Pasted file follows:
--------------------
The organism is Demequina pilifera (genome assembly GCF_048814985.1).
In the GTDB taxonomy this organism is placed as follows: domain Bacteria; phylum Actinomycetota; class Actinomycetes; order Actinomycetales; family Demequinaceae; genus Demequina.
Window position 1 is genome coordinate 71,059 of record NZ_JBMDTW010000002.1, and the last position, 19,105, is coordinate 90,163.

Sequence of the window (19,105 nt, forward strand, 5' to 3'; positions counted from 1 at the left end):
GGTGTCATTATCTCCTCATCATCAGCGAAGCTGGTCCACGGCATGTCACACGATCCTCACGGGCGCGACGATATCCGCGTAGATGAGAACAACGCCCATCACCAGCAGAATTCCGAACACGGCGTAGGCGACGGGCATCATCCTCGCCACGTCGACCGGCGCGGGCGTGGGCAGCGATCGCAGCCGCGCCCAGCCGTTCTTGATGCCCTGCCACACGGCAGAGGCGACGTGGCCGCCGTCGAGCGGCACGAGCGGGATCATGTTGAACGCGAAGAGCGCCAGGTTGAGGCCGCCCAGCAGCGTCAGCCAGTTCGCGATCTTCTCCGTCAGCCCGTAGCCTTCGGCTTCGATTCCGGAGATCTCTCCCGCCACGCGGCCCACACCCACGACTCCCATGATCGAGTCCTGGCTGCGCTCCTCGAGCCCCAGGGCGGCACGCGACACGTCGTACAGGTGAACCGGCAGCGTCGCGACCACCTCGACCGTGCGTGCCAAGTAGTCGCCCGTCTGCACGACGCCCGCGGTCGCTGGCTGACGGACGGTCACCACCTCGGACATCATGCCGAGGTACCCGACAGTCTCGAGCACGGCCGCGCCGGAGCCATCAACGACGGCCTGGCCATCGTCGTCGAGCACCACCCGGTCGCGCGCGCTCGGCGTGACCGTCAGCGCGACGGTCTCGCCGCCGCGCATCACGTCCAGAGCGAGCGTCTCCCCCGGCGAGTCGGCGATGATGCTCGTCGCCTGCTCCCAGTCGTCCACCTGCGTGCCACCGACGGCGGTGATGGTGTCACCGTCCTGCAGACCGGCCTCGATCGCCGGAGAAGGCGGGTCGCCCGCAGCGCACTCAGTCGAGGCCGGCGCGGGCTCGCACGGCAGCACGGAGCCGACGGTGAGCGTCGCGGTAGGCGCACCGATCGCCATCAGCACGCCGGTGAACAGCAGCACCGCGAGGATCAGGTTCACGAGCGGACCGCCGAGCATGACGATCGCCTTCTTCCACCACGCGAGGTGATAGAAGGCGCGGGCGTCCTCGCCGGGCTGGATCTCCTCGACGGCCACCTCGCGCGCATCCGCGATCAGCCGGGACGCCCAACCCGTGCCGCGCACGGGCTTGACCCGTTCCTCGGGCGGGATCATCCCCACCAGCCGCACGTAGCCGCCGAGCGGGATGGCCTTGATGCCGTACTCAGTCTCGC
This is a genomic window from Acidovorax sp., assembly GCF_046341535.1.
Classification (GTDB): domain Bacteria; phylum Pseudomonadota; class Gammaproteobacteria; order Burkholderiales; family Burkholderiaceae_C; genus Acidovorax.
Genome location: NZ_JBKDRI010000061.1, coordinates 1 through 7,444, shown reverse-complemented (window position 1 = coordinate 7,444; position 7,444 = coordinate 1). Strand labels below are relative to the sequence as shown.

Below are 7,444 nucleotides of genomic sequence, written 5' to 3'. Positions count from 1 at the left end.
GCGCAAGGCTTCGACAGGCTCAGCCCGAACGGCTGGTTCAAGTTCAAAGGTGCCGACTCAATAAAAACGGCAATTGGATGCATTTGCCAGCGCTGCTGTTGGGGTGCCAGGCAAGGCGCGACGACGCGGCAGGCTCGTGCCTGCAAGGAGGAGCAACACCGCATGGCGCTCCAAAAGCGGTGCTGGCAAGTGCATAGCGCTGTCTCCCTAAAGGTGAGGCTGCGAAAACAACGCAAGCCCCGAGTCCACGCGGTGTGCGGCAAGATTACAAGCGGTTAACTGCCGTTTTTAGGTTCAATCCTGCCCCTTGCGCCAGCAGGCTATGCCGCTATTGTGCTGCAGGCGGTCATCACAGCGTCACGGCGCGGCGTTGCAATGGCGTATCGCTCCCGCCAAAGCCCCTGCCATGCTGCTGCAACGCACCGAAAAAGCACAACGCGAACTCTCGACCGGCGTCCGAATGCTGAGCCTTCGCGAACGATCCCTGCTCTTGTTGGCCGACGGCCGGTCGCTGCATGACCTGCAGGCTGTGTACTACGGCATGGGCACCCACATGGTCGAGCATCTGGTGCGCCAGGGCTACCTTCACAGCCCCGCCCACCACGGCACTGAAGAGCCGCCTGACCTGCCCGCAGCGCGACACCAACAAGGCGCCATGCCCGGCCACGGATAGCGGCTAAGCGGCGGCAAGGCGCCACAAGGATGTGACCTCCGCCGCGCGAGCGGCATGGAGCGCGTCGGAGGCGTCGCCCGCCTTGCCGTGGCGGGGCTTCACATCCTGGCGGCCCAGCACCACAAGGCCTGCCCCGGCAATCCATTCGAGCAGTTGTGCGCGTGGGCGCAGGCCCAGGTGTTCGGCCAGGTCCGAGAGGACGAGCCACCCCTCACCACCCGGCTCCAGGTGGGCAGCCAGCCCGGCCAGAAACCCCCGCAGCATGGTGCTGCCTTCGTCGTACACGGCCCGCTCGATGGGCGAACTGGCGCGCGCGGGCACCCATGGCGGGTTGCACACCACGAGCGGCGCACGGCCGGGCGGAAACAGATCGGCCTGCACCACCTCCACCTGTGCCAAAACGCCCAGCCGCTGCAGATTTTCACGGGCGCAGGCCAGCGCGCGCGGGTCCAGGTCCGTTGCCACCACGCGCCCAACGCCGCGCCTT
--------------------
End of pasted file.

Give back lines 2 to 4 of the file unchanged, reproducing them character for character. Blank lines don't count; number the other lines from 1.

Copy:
In the GTDB taxonomy this organism is placed as follows: domain Bacteria; phylum Actinomycetota; class Actinomycetes; order Actinomycetales; family Demequinaceae; genus Demequina.
Window position 1 is genome coordinate 71,059 of record NZ_JBMDTW010000002.1, and the last position, 19,105, is coordinate 90,163.

Sequence of the window (19,105 nt, forward strand, 5' to 3'; positions counted from 1 at the left end):